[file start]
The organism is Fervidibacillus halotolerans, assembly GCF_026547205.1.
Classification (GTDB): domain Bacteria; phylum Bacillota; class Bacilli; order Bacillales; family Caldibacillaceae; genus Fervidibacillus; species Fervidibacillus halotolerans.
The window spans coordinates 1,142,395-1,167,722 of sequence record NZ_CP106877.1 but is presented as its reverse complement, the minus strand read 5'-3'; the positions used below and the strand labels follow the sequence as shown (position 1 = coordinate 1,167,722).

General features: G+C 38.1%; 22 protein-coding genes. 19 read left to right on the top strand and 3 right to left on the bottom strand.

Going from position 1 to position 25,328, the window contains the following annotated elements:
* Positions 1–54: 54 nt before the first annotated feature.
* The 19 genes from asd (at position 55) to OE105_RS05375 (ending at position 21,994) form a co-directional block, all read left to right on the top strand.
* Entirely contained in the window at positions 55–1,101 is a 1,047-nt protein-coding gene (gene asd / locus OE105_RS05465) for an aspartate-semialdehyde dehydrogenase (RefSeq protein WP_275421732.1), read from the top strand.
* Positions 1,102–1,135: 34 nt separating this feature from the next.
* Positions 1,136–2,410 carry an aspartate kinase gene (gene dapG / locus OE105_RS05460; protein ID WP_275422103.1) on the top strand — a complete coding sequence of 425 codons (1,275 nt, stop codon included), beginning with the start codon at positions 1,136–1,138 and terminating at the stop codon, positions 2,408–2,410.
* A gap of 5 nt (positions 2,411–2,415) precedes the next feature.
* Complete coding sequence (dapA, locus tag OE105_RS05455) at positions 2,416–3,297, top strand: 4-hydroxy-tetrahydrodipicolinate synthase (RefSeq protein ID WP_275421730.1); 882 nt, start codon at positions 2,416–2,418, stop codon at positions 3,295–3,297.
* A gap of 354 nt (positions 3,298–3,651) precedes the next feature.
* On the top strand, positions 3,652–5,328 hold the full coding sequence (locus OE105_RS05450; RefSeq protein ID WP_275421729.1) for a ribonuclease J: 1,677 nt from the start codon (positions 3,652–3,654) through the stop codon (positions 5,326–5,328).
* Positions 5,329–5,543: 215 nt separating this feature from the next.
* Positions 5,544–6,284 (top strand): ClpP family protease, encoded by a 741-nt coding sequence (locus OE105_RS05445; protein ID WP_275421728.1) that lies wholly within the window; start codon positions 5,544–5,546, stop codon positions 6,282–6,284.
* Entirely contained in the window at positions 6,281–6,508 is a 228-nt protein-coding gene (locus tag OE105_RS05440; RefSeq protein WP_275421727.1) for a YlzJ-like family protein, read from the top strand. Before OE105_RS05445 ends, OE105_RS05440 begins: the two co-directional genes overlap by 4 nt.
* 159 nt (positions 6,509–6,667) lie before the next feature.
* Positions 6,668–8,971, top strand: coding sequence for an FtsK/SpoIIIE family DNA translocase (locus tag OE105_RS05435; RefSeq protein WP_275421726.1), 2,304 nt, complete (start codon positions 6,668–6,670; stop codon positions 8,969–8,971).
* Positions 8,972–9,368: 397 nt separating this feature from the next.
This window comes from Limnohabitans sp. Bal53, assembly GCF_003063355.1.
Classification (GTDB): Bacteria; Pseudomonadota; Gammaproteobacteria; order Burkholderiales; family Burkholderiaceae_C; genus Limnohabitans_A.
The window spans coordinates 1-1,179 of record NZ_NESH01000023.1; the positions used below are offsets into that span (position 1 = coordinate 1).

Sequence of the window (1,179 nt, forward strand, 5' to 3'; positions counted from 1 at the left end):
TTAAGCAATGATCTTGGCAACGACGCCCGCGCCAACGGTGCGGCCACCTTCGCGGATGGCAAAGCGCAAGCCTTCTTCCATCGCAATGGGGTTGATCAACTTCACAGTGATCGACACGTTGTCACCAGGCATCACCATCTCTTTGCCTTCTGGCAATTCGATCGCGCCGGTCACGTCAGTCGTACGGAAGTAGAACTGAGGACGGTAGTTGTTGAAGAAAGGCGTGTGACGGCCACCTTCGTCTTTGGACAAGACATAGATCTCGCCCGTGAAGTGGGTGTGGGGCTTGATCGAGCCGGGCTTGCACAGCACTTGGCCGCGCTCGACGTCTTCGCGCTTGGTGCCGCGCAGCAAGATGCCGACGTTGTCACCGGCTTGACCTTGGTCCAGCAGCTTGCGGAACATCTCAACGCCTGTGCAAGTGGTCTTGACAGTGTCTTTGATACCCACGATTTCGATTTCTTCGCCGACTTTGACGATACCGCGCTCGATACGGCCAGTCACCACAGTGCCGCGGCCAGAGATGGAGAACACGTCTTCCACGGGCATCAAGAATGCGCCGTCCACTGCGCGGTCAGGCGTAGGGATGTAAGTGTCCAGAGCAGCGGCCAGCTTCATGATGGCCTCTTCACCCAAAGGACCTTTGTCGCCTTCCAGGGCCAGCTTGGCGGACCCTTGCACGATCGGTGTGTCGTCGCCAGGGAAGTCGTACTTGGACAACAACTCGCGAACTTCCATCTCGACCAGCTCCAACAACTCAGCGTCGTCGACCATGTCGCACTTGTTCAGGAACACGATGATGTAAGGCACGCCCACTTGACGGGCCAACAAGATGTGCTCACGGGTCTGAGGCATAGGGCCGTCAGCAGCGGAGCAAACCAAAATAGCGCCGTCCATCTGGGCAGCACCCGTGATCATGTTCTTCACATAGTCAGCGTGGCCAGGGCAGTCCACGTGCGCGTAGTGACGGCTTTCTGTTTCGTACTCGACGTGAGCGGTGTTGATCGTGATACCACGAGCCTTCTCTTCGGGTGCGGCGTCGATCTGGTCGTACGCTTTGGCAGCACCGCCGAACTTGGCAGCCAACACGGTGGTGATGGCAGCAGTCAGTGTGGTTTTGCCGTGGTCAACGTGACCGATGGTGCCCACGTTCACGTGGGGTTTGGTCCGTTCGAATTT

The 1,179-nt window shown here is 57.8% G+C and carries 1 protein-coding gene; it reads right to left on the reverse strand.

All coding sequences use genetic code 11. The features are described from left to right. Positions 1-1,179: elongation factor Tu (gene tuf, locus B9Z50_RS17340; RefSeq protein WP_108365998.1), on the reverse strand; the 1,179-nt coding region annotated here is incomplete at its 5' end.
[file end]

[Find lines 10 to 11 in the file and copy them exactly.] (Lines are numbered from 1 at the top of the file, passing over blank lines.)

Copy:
* Positions 1,136–2,410 carry an aspartate kinase gene (gene dapG / locus OE105_RS05460; protein ID WP_275422103.1) on the top strand — a complete coding sequence of 425 codons (1,275 nt, stop codon included), beginning with the start codon at positions 1,136–1,138 and terminating at the stop codon, positions 2,408–2,410.
* A gap of 5 nt (positions 2,411–2,415) precedes the next feature.